Jobs You Can’t Afford – Chef
One of my chief reasons for starting this blog was to highlight how much our career choices are affected by student loan debt. As The Nation once suggested, student loans have everything to do with social control, but it doesn’t always work out for the betterment of society:
How many young people turn away from low-paying but vital professions because they can’t earn enough to pay back their loans? How many potential social workers, pro bono lawyers, journalists, environmentalists, teachers, artists, secondary medical professionals and community workers are we losing?
Thus, I have decided to begin a new series – Jobs You Can’t Afford. Here I will tell the stories, culled both from my own interviews and other sources, of the many career options that are closed to people with large amounts of student loans. I will tell both the stories of people who have had to give up dreams and the stories of people who wouldn’t – and suffered as a result.
For my first installment, I want to talk about chefs. In 2007, the New York Times ran a great story on the high cost vs. the low return of going to culinary school. From the article:
But Mr. Park wanted to be a chef. So like tens of thousands of other young people who grew up in the age of kitchen celebrities like Bobby Flay and Emeril Lagasse, he enrolled in culinary school.
Two years after graduation, all the “Bam!” has been drained from the dream. Mr. Park makes $10.50 an hour at a bistro in Austin best known for its French fries, trying to pay down his student loans. While he dodges phone calls from the bank, his mother helps him make his $705 monthly payments, almost twice his weekly take-home pay.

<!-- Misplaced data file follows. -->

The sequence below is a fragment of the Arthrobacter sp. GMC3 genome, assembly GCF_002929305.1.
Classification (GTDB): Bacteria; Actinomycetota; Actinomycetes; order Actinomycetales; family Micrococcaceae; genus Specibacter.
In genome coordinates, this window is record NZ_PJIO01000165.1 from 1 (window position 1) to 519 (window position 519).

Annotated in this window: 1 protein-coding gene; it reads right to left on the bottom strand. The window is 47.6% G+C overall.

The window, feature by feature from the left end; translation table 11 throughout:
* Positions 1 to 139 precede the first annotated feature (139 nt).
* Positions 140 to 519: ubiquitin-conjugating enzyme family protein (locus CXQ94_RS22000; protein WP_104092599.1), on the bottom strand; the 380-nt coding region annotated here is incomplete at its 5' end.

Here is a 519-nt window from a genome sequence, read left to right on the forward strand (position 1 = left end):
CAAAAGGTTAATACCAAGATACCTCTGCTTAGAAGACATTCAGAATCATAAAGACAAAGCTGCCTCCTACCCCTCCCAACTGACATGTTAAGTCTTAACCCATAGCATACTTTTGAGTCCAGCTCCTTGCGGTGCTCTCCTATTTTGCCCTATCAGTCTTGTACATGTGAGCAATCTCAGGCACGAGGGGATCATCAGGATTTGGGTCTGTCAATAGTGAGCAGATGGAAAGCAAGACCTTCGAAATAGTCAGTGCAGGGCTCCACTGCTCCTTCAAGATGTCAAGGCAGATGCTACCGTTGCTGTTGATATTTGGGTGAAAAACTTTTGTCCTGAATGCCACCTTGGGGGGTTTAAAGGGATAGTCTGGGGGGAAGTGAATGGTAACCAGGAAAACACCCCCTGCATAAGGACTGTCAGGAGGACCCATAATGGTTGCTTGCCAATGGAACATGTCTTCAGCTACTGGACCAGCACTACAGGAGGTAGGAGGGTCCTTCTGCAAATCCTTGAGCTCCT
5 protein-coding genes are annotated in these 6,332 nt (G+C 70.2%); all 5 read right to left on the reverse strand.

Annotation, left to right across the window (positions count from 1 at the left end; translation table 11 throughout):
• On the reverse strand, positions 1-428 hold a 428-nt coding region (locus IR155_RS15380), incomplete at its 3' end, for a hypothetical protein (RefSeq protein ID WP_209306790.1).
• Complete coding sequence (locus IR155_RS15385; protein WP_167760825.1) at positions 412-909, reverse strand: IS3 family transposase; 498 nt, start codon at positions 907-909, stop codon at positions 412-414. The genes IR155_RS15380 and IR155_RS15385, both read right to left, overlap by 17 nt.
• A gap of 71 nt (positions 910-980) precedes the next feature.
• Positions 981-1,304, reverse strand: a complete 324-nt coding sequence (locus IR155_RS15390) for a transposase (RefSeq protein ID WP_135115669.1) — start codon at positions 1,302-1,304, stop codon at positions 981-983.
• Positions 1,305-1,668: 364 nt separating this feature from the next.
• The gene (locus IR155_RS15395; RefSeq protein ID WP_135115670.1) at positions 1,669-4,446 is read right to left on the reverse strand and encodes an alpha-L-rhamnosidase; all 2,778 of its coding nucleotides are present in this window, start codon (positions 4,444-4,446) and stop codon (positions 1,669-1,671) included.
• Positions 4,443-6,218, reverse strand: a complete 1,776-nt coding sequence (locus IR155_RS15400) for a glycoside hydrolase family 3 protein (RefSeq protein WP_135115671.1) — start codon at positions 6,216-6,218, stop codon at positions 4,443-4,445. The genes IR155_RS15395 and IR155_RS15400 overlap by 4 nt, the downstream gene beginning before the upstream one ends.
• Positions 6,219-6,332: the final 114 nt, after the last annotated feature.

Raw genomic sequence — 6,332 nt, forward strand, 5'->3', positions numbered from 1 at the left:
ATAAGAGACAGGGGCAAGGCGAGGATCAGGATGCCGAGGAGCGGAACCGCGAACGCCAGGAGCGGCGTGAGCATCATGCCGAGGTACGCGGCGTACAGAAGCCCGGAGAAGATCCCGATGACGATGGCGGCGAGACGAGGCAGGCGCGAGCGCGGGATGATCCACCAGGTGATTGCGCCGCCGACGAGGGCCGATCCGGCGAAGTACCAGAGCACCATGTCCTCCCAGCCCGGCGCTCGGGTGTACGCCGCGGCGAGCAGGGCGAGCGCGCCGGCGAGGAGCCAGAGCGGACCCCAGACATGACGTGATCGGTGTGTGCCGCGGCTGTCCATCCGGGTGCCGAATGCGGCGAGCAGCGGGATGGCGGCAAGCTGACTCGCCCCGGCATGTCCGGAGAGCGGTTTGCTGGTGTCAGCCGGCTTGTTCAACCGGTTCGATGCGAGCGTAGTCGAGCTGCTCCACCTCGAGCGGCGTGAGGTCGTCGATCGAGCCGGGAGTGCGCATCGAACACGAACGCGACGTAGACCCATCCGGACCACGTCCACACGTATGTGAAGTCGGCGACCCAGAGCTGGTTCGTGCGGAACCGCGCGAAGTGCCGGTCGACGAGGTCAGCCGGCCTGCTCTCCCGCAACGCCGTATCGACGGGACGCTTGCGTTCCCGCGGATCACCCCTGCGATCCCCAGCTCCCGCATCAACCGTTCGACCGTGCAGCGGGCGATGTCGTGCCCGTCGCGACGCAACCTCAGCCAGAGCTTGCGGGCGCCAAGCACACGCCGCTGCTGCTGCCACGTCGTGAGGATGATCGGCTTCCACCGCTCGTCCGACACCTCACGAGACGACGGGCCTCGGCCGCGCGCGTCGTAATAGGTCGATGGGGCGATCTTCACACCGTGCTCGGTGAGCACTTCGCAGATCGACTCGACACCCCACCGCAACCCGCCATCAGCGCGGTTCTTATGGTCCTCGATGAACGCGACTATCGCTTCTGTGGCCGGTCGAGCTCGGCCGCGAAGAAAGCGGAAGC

The article noted that, though culinary school is typically only two years, because of the tools needed – fully stocked kitchens with fine foods and wines – costs can run as high as $48,000. Students typically cannot borrow that level of money from federal programs and are forced to take out private loans with higher interest rates. On top of that, the article reported, many students who go to culinary school come from working class families and thus can’t afford to pay for their educations out-of-pocket.
It might be worth it if future chefs could make enough to pay back those loans. But according to the Bureau of Labor Statistics Occupational Outlook Handbook, the median wage for chefs is just $34,370 per year. Furthermore, the competition is getting more fierce. From the Times article:
Tim Ryan, the president of the Culinary Institute of America, estimates that 62,000 students are in culinary schools, 35 percent more than five years ago.
The conclusion is clear: Unless you can afford to pay at least part of the cost of your education up front, it isn’t worth it for you to go to culinary school. So for all of my working-class readers out there, I hereby cross off the first profession on your list of possibilities – say goodbye to being a chef.
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- The Opportunity Costs of Higher Education
- The Default Trap